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Publication numberUS6893135 B2
Publication typeGrant
Application numberUS 10/221,564
PCT numberPCT/US2001/004605
Publication dateMay 17, 2005
Filing dateFeb 14, 2001
Priority dateMar 16, 2000
Fee statusPaid
Also published asUS20030223217
Publication number10221564, 221564, PCT/2001/4605, PCT/US/1/004605, PCT/US/1/04605, PCT/US/2001/004605, PCT/US/2001/04605, PCT/US1/004605, PCT/US1/04605, PCT/US1004605, PCT/US104605, PCT/US2001/004605, PCT/US2001/04605, PCT/US2001004605, PCT/US200104605, US 6893135 B2, US 6893135B2, US-B2-6893135, US6893135 B2, US6893135B2
InventorsJohn C. Wright, Andrew M. Hicks, Bruno Mueller
Original Assignee3M Innovative Properties Company
Export CitationBiBTeX, EndNote, RefMan
External Links: USPTO, USPTO Assignment, Espacenet
Light guides suitable for illuminated displays
US 6893135 B2
Abstract
A light guide (1) comprises a housing (3) defining a light-guiding optical cavity having first and second opposed major faces (5, 6), and a light source (11) arranged to direct light into the cavity from one end, to be guided between the major faces. The first major face (5) comprises a window through which light can be emitted from the optical cavity to be used, for example, for illuminating a graphic display. To improve the light distribution across that first major face (5), the second major face (6) comprises a sheet material (23) having a specularly-reflecting surface (24) that faces into the optical cavity and has diffusely-reflecting light-extraction elements (27) applied thereto in a predetermined configuration for causing light to be emitted from the optical cavity through the said window.
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Claims(17)
1. A light guide comprising a housing defining a light-guiding optical cavity having first and second opposed major faces, and at least one light source arranged to direct light into the cavity from one end, to be guided between the major faces; wherein the first major face comprises a window through which light can be emitted from the optical cavity, and the second major face comprises a sheet material having a specularly-reflecting surface that faces into the cavity and has diffusely-reflecting light-extraction elements applied thereto in a predetermined configuration for causing light to be emitted from the optical cavity through the said window.
2. A light guide as claimed in claim 1, in which the specularly-reflective surface has a reflectivity of at least 90% for light incident on the surface at any angle.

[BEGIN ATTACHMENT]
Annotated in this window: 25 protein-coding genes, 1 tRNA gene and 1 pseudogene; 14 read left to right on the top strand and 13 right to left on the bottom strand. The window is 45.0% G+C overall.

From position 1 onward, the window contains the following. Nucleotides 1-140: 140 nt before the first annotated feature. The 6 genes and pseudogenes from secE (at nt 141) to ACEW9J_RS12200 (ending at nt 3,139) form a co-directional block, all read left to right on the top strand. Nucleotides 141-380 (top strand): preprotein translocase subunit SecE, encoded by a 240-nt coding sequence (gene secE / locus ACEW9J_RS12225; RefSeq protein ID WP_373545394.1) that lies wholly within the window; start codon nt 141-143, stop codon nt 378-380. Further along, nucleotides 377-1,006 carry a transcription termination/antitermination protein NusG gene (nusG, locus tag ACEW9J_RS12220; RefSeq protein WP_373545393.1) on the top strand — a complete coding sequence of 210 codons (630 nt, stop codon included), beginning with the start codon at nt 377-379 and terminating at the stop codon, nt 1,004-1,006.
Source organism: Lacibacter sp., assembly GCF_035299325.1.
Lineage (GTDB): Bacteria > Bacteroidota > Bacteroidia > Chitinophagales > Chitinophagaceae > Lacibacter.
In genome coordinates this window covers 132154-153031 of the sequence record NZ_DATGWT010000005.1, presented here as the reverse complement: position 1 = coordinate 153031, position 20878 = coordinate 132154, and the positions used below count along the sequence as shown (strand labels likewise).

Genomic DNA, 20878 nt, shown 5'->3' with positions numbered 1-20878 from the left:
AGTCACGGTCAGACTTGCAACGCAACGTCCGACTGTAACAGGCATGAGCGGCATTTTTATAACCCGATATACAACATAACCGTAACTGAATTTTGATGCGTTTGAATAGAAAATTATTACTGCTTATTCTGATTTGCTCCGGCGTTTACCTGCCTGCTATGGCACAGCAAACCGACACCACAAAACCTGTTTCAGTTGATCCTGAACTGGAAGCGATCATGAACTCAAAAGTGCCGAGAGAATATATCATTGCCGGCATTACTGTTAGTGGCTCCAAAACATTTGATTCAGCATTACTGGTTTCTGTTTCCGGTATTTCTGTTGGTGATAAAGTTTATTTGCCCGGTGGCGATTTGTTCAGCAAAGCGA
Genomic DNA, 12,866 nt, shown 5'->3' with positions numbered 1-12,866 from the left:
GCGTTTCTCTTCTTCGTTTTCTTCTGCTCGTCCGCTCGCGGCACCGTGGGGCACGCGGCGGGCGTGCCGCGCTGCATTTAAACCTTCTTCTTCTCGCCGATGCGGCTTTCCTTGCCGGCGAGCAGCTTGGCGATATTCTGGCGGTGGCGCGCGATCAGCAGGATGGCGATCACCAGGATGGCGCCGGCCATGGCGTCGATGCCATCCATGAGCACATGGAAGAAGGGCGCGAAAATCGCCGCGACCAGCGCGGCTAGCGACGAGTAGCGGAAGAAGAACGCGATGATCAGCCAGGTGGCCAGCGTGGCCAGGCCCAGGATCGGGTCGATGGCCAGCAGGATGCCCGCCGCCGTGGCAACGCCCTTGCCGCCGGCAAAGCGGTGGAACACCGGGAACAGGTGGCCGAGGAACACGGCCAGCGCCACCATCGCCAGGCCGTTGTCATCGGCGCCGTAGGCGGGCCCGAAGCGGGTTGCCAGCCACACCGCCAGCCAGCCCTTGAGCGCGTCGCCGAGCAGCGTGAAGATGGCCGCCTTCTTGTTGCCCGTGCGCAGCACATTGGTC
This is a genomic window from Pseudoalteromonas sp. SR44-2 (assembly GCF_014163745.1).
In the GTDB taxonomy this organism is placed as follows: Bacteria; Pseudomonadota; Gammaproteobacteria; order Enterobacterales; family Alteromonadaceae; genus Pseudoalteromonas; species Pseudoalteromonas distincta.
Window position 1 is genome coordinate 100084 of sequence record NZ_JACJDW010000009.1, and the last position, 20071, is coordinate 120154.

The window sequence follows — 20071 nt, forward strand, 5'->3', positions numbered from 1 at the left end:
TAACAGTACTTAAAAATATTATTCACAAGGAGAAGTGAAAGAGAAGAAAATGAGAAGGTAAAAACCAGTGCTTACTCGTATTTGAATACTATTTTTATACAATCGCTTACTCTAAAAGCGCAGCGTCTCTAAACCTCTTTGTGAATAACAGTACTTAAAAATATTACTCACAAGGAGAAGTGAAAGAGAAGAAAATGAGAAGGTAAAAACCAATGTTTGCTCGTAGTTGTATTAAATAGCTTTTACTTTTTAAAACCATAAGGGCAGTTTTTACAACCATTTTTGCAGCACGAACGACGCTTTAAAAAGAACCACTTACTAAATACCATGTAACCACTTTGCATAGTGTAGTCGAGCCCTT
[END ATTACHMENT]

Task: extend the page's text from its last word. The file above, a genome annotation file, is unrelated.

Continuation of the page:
3. A light guide as claimed in claim 1, in which the sheet material having the specularly-reflecting surface is laminated to an internal surface of the housing.
4. A light guide as claimed in claim 1, in which the light-extraction elements are printed elements formed in a diffusely-reflecting material.
5. A light guide as claimed in claim 4, in which the light-extraction elements are printed directly on the specularly-reflecting surface.
6. A light guide as claimed in claim 1, in which the percentage area of the specularly-reflecting surface that is covered by light extracting-elements is not constant over the whole area second major face.
7. A light guide as claimed in claim 6, in which, in any region of the second major surface, the percentage area of the specularly-reflecting surface that is covered by light extracting-elements varies with the distance of that region from the light source.
8. A light guide as claimed in claim 1, including a second light source arranged to direct light into the cavity from the end opposite the first-mentioned light source, to be guided between the major faces.
9. A light guide as claimed in claim 1, in which the first major face has a structured surface comprising a plurality of parallel prisms on the side remote from the optical cavity.
10. A light guide as claimed in claim 1, in which a display that is to be illuminated is positioned in front of the window.
11. A light guide as claimed in claim 10, in which at least some of the, diffusely-reflecting light-extraction elements are applied to the specularly-reflecting surface in a configuration that is related to the display.
12. A light guide as claimed in claim 10, including diffusely-reflecting light-extraction elements applied to the window, on the side facing into the optical cavity, in a configuration that is related to the display.
13. A light guide as claimed in claim 1, wherein said light source is an elongate light source arranged adjacent an edge of said housing.
14. A light guide as claimed in claim 1, wherein said housing includes an optical sheet material adjacent said light source that forms a window through which light from the light source can enter the light guide.
15. A light guide as claimed in claim 14, wherein said optical sheet material adjacent said light source has a structured surface on the side remote from the light source.